Ring Out – Definition & Detailed Explanation – Sound Engineering Glossary

I. What is Ring Out?

Ring out refers to the phenomenon where a sound system produces a sustained feedback loop, resulting in a loud, high-pitched noise. This feedback loop occurs when the sound from the speakers is picked up by the microphone, amplified, and then fed back into the system, creating a continuous loop of sound. Ring out can be disruptive and unpleasant, affecting the overall sound quality of a performance.

II. How does Ring Out affect sound quality?

Ring out can significantly impact the sound quality of a performance. The sustained feedback loop can drown out the original sound, making it difficult for the audience to hear the intended audio. This can distort the sound, making it harsh and unpleasant to listen to. Ring out can also cause damage to the speakers and other audio equipment if left unchecked.

III. What causes Ring Out in audio systems?

Ring out is typically caused by the proximity of the microphone to the speakers. When the microphone picks up the sound from the speakers and amplifies it, the sound is then fed back into the system, creating a loop. This loop continues to amplify the sound until it reaches a point where it becomes a loud, sustained noise. Other factors that can contribute to ring out include the acoustics of the room, the positioning of the speakers and microphones, and the overall gain structure of the audio system.

IV. How can Ring Out be prevented in live sound settings?

There are several ways to prevent ring out in live sound settings. One of the most effective methods is to properly position the speakers and microphones to minimize the chances of feedback. This can be done by placing the speakers in front of the microphones and ensuring that they are not too close to each other. Using a graphic equalizer to adjust the frequency response of the system can also help prevent ring out. Additionally, sound engineers can use feedback suppressors or notch filters to automatically detect and eliminate feedback frequencies.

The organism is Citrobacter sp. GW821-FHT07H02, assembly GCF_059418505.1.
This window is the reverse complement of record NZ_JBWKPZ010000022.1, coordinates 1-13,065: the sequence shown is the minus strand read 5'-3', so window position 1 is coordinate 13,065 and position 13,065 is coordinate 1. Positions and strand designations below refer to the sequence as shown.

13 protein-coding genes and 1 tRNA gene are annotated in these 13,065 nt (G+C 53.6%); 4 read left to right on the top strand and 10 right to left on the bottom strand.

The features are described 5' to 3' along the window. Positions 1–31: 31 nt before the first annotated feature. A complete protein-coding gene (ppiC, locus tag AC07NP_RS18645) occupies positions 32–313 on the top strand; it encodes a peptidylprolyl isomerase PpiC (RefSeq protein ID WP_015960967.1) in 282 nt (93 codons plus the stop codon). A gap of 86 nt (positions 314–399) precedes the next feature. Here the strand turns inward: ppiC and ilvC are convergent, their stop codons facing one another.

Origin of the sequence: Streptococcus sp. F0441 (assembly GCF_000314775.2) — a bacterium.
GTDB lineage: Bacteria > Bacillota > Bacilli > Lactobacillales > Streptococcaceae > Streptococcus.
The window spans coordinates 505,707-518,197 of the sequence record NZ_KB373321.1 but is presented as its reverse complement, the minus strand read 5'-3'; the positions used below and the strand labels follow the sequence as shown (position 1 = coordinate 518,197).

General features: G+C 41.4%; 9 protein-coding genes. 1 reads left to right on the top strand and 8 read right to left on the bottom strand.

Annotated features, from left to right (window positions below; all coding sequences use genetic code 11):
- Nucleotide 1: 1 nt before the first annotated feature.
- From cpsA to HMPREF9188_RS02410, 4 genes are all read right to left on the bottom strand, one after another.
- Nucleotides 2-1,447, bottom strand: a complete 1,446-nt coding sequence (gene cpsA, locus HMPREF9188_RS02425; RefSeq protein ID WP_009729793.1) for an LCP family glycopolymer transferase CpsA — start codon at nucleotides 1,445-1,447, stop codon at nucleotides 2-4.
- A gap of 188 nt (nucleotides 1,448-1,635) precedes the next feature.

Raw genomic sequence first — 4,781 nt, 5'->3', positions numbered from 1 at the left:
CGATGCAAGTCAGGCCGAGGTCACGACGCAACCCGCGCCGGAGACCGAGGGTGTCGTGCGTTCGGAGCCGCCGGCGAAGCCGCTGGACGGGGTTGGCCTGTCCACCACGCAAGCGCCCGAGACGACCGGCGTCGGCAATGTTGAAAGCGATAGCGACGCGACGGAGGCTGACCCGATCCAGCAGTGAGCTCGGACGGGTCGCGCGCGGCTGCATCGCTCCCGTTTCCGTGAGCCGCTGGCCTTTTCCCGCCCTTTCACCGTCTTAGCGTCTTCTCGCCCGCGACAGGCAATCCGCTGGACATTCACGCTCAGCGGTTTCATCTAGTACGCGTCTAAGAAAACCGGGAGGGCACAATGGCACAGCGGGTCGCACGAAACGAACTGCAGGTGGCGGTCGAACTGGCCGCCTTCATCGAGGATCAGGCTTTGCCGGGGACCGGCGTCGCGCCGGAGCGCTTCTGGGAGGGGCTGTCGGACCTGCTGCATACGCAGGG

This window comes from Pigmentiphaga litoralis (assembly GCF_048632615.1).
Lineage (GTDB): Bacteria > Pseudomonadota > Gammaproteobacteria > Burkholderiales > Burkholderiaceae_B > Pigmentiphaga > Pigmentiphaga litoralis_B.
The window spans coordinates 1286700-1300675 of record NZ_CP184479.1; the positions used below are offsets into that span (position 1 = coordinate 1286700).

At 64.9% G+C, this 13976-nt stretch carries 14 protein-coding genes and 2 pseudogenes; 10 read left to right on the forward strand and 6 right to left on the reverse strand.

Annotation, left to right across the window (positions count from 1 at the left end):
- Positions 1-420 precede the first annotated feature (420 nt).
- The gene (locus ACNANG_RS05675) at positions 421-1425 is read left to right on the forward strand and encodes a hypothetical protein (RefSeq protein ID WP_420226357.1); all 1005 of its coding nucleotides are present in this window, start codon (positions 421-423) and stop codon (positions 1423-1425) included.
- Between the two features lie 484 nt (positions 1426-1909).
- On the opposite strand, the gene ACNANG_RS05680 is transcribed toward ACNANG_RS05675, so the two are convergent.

V. How can Ring Out be corrected during a live performance?

If ring out occurs during a live performance, there are several ways to correct it. One method is to quickly lower the volume of the affected microphone or instrument to break the feedback loop. Sound engineers can also use a graphic equalizer to notch out the offending frequencies causing the feedback. In some cases, physically moving the microphone or instrument away from the speakers can also help eliminate the feedback. It is important to act quickly to prevent ring out from disrupting the performance.

VI. What are some common misconceptions about Ring Out in sound engineering?

One common misconception about ring out is that it is always caused by high volume levels. While loud sound can certainly contribute to feedback, ring out can also occur at lower volume levels if the conditions are right. Another misconception is that ring out is always the fault of the sound engineer. In reality, ring out can be caused by a variety of factors, including the acoustics of the room and the positioning of the equipment. Sound engineers must be knowledgeable about these factors and take proactive steps to prevent and correct ring out in live sound settings.